Fitch Ratings, one of the largest three credit rating agencies, released a report on 11 September 2016 on how the Reserve Bank of India’s (RBI) increase in capital requirements under Basel III is likely to put nearly half of Indian banks in danger of breaching capital triggers. They emphasised that government owned banks are the most at risk due to their poor existing capital buffers and weak prospects for raising capital through market channels, which will keep their Viability Ratings under pressure which measures the intrinsic credit-worthiness of a financial institution (FI). This could hugely impact the outlook of the financial sector in India.
Their analysis shows the total capital adequacy ratio (CAR) for 11 of the 27 Indian state owned banks was either at or lower than the minimum of 11.5% required by the financial year end 2019 (FYE19). As mentioned earlier, public sector banks are most at risk for not meeting capital requirements. Therefore, this percentage of banks either at or lower than the minimum requirement of 11.5%, may not come as a huge surprise because earlier this year, Dhanlaxmi Bank, a private-sector bank, had a CAR of 7.51% which was below the FYE16 regulatory requirement of 9.625%.
Out of the 11 banks, six did not have enough capital to meet the minimum requirement by FYE17 which is a CAR of 10.25%. These figures show that banks will need to swiftly raise capital in order to meet the requirements and this is posing to be quite a challenge. Despite increasing the CAR ratio steadily year by year, this demonstrates that banks are under a lot of pressure to meet the regulatory requirements. Fitch has previously estimated that Indian banks “will require around USD90bn in new capital by FYE19 to meet Basel III standards, with the state banks accounting for about 80% of the total.”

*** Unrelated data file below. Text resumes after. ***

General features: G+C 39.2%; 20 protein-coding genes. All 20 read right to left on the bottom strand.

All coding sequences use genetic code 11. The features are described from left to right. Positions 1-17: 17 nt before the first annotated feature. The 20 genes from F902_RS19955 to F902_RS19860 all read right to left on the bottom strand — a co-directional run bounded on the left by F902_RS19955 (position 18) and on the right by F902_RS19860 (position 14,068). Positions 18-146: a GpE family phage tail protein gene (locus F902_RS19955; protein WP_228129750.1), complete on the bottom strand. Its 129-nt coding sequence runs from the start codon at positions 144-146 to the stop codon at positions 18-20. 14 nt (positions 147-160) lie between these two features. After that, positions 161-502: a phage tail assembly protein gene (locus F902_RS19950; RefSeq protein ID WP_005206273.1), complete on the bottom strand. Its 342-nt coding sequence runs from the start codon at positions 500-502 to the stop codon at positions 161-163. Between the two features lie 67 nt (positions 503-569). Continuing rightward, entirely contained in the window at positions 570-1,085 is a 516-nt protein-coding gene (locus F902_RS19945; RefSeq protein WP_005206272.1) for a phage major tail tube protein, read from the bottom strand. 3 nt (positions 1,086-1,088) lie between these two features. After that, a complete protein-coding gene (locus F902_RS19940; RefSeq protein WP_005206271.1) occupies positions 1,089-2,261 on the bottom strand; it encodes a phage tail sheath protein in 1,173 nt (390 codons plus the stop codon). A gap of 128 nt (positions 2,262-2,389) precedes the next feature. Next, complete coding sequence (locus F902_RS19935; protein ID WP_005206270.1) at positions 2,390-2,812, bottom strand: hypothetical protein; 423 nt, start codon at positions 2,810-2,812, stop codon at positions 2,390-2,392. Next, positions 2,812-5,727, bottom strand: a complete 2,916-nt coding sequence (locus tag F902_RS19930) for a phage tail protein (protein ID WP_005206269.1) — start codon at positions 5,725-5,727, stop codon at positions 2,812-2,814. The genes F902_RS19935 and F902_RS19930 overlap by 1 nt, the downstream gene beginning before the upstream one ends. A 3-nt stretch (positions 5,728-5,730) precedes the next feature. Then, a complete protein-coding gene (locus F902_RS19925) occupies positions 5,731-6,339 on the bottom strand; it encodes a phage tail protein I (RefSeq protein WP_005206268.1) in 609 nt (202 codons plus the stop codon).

According to Fitch, “the government has already earmarked INR700bn (USD10.4bn) for capital injections into state banks” over the four-year period until FYE19. The government has already put in INR250bn in the FYE16. In July, they announced that “INR229bn (USD3.4bn) was being frontloaded.” This means priority will be given to banks that require new capital the most and will need to continue to rely on the government for capital infusion to address their ongoing capital needs. The heavy reliance on the government for new capital shows the difficulty of public sector banks’ ability to generate internal capital due to pressures on their asset quality and sharp deteriorating financial profiles that have occurred over the past few years; for example, the State Bank of India, India’s largest bank, currently has a credit rating of BBB-/stable. Fitch believes that more capital from the government will “restore market confidence,” and this will perhaps in turn help banks raise capital on their own.
Indian banks are also facing another regulatory challenge which is meeting the IFRS 9 financial instruments accounting standards, which is being implemented by the International Accounting Standards Board (IASB). It was drafted as a response to the financial crisis and the final version was issued on 24 July 2014. It is set to become effective on or after 1 January 2018, replacing IAS 39 and superseding all previous versions. The accounting standard “includes a logical model for classification and measurement, a single, forward-looking ‘expected loss’ impairment model and a substantially-reformed approach to hedge accounting.” However, it should be noted that the IFRS 9 “does not replace the requirements for portfolio fair value hedge accounting for interest rate risk.”
Indian banks are not the only ones who are having challenges in regards to meeting the capital requirements, as UAE banks are also expecting to face several challenges. This adds to the current on-going pressure and criticism the Basel Committee are facing as banks have argued that the proposed changes in capital requirements are too high, dubbing it as Basel IV. The Group of Central Bank Governors and Heads of Supervision (GHOS) met on 11 September 2016 to discuss the progress and review the impact of the Basel III reforms. They concluded that the Basel Committee are on the right track to complete their year-end objectives and have approved the general direction of the reforms. However, they too have cautioned the Basel Committee not to significantly increase banks’ capital requirements.
Given the concerns raised over the increase in requirements as well as the consequences associated with it, one of them being an increase in costs, banks are expecting some of the final rules to be less rigorous.